$$Q_{E} (x,t) - Q_{e} (x,t) + V_{x} (t)\sum\limits_{y = 1}^{n} {V_{y} (t)} (G_{xy} \sin \theta_{xy} (t) - B_{xy} \cos \theta_{xy} (t)) = 0$$
$$\underline{{P_{Ex} }} \le P_{E} (x,t) \le \overline{{P_{Ex} }}$$
$$\underline{{Q_{Ex} }} \le Q_{E} (x,t) \le \overline{{Q_{Ex} }}$$
$$\underline{{V_{x} }} \le V_{x} (t) \le \overline{{V_{x} }}$$
$$\left| {P_{xy} (t)} \right| = \left| {V_{x} (t)V_{y} (t)(G_{xy} \cos \theta_{xy} (t)} \right. + \left. {B_{xy} \sin \theta_{xy} (t)) - V_{x}^{2} (t)G_{xy} } \right| \le \bar{P}_{xy}$$

where Q E (x,t) represents the reactive power output from the generating unit at bus x at time t; P e (x,t) and Q e (x,t) represent the active and reactive loads at bus x at time t, respectively; P Ex /Q Ex and \(\overline{{P_{Ex} }}\)/\(\overline{{Q_{Ex} }}\) denote the lower/upper limits of P e (x,t)/Q e (x,t); V x (t) and θ x (t) represent the voltage magnitude and phase angle of bus x at time t, respectively; V x and \(\overline{{V_{x} }}\) denote the lower and upper limit of V x (t); G xy and B xy represent the real and imaginary parts of the x-yth entry of the nodal admittance matrix, respectively.

4.2.2 Natural gas network

The steady state natural gas flow can be formulated similar to the electric power flow, where the compression stations and pipelines are treated as branches, while the junction nodes and load nodes can be regarded as buses [6]. The net injection of natural gas at each bus equals to the sum of natural gas flowing to its connected pipelines, and can be expressed as:

$$P_{G} (m,t) - \sum\limits_{{n \in N_{m} }} {P_{mn} (t)} = 0$$

where P mn (t) denotes the power rate of the natural gas flowing through the pipeline from bus m to bus n at time t.

The steady state natural gas flow rate through a pipeline can be determined by its characteristics and the upstream and downstream pressures, and expressed as:

$$P_{mn} (t) = G_{HV} k_{mn} s_{mn} \sqrt {s_{mn} (p_{m}^{2} (t) - p_{n}^{2} (t))}$$
$$s_{mn} = \left\{ {\begin{array}{*{20}c} { +\,1} & {\begin{array}{*{20}c} {\begin{array}{*{20}c} {} \\ \end{array} \begin{array}{*{20}c} {} \\ \end{array} p_{m} \ge p_{n} } \\ \end{array} } \\ { -\,1} & {\begin{array}{*{20}c} {\begin{array}{*{20}c} {} \\ \end{array} \begin{array}{*{20}c} {} \\ \end{array} p_{m} < p_{n} } \\ \end{array} } \\ \end{array} } \right.$$

where p m (t) and p n (t) represent the gas pressures at buses m and n at time t, respectively; G HV denotes the gross heating value of natural gas; k mn is the transmission coefficient of the pipeline from bus m to bus n, and depends on the characteristics of this pipeline; s mn = 1 or − 1 represents that the natural gas flowing from bus m to bus n or vice versa.

During the natural gas transmission process, the gas pressure will decrease due to the frictional resistances in pipelines. In practice, a certain number of compression stations will be installed in the natural gas network to maintain the gas pressures at required levels. The operation of compression stations can result in loss of natural gas during the process, and be expressed as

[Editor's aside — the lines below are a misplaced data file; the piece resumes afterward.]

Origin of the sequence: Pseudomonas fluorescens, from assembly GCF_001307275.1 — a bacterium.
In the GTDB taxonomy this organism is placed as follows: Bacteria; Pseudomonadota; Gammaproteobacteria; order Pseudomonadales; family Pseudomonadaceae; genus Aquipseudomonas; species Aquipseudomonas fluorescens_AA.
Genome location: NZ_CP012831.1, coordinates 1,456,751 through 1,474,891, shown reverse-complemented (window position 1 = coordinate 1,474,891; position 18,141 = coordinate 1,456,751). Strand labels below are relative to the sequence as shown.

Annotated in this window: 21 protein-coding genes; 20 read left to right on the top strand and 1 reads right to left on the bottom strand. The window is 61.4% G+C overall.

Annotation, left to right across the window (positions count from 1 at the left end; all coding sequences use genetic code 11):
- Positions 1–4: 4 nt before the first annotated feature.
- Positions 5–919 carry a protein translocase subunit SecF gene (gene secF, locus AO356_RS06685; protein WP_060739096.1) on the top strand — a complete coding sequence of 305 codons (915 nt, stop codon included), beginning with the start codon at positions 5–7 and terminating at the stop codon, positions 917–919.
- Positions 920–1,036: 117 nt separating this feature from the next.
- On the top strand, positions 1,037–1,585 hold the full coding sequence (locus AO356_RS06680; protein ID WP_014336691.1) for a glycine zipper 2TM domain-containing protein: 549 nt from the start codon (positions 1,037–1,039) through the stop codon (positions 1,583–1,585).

$$P_{com} (t) = k_{com} P_{mn} (t)(p_{m} (t) - p_{k} (t))$$

where P com (t) denotes the power of natural gas consumed by the compression station at time t; k com is a coefficient related to the characteristics of the compression station; p k (t) denotes the natural gas pressure before compression at time t.

The natural gas transmission process is also subject to several constraints, such as the compression ratio limit of each compression station, nodal gas pressure constraints and gas injection constraints. These constraints are expressed as

$$1 \le \frac{{p_{k} (t)}}{{p_{m} (t)}} \le \overline{R}_{j} \begin{array}{*{20}c} {} \\ \end{array} \begin{array}{*{20}c} {} \\ \end{array} \begin{array}{*{20}c} {} \\ \end{array} \begin{array}{*{20}c} {} \\ \end{array} j \in S_{c}$$
$$\underline{{p_{m} }} \le p_{m} (t) \le \overline{{p_{m} }} \begin{array}{*{20}c} {} \\ \end{array} \begin{array}{*{20}c} {} \\ \end{array} \begin{array}{*{20}c} {} \\ \end{array} \begin{array}{*{20}c} {} \\ \end{array} m \in S_{n}$$
$$\underline{{P_{sm} }} \le P_{sm} (t) \le \overline{{P_{sm} }} \begin{array}{*{20}c} {} \\ \end{array} \begin{array}{*{20}c} {} \\ \end{array} \begin{array}{*{20}c} {} \\ \end{array} \begin{array}{*{20}c} {} \\ \end{array} m \in S_{n}$$

where \(\overline{R}_{j}\) represents the max compression ratio of the j-th compression station; p m (t) and P sm (t) respectively represent the natural gas pressure and injected power rate at bus m at time t; p m /P sm and \(\overline{{p_{m} }}\)/\(\overline{{P_{sm} }}\) denote the lower/upper limits of p m (t)/P sm (t); S c and S n denote the sets of compression stations and buses in the natural gas system, respectively.

4.3 Solving approaches

IPOPT is employed to solve the upper-level nonlinear programming problem, while CPLEX is utilized to solve the lower-level quadratic programming problem. The calculation method of electric nodal prices can be found in [32], while the natural gas nodal prices are determined by the dual variables of the equality constraint (36) at the optimal solution point of the optimization model. The proposed bi-level optimization of the MCE system is solved through iterations between the two levels. The flowchart for solving this bi-level programming based multi-energy optimization model is shown in Fig. 2. In the first iteration, the multi-carrier optimal power flow is conducted based on the initialized energy demand at the electric and natural gas buses specified according to historical operation data. The iterative optimization process will terminate when the specified convergence criterion is reached; the convergence criterion is defined that the variation of the total energy cost between two successive iterations is less than a prespecified threshold ε in this work.